Anatomy knowledge retention in the Macquarie University Chiropractic Program: a cross-sectional study
thesisposted on 28.03.2022, 15:35 authored by Anneliese Kate Hulme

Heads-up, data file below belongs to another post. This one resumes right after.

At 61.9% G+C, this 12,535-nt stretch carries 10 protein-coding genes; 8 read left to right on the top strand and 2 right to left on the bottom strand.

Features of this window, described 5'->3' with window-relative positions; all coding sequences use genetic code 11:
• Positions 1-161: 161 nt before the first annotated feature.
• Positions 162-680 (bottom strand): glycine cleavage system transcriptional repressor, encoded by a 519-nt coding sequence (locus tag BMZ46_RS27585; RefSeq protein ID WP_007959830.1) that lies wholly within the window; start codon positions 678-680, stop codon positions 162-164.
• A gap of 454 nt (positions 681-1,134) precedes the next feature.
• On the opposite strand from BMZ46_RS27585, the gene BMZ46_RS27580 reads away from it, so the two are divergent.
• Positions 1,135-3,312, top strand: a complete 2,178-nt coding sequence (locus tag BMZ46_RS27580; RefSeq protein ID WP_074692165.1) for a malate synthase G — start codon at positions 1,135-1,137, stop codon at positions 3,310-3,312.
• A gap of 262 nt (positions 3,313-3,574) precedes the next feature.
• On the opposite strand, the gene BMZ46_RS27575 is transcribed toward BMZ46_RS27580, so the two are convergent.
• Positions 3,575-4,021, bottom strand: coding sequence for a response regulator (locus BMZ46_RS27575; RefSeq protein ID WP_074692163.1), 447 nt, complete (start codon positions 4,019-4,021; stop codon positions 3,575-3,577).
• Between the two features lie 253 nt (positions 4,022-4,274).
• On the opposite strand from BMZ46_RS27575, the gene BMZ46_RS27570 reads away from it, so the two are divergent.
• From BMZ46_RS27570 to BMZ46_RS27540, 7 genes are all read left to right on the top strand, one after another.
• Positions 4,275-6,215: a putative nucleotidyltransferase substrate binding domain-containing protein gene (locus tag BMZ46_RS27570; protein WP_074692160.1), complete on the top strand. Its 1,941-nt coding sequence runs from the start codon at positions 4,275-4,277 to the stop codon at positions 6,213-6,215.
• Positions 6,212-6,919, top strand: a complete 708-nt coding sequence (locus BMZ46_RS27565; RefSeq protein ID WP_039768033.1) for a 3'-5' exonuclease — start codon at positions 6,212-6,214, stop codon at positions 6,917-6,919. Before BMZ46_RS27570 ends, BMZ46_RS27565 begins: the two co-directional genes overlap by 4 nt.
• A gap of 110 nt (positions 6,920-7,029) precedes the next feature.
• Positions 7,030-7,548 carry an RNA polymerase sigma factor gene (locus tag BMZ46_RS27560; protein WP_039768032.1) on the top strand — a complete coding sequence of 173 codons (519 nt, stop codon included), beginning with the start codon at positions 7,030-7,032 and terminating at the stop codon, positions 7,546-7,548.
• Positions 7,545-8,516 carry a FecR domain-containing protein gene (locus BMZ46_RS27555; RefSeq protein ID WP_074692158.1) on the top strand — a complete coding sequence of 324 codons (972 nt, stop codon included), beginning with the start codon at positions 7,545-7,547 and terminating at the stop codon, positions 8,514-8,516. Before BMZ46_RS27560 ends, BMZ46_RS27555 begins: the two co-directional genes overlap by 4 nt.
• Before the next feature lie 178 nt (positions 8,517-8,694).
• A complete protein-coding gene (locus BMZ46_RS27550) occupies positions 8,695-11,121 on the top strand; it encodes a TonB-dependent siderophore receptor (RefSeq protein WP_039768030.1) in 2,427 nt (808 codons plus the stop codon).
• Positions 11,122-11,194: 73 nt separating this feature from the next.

Anatomy education has undergone major reforms in recent years raising concerns for anatomy knowledge retention rates within health-related professions. Chiropractic is one profession that relies heavily on knowledge of musculoskeletal anatomy. This study aimed to test the anatomy knowledge retention rates, at low and high cognitive levels, of the students in the chiropractic program at Macquarie University. It is hypothesised that retention levels will change throughout the program, with an overall increase measured. A 20 MCQ test was developed applying Bloom's Taxonomy categorising the questions into low and high cognitive ability and a survey asking students to rate their units for importance to their musculoskeletal knowledge retention. Students enrolled in the chiropractic program at Macquarie University were asked to participate in both the test and survey. The results showed an increase in anatomy knowledge retention throughout the program. The most significant difference was found between the undergraduate and postgraduate levels in the high order questions. This main finding demonstrates successful vertical integration of anatomy throughout the program leading to enhanced ability to apply anatomy knowledge and increased retention. In addition, students perceived a high-level of integration of anatomy within the program. Testing anatomy knowledge retention at different cognitive levels is a more accurate assessment of retention rates and should be considered for use in future anatomy educational research.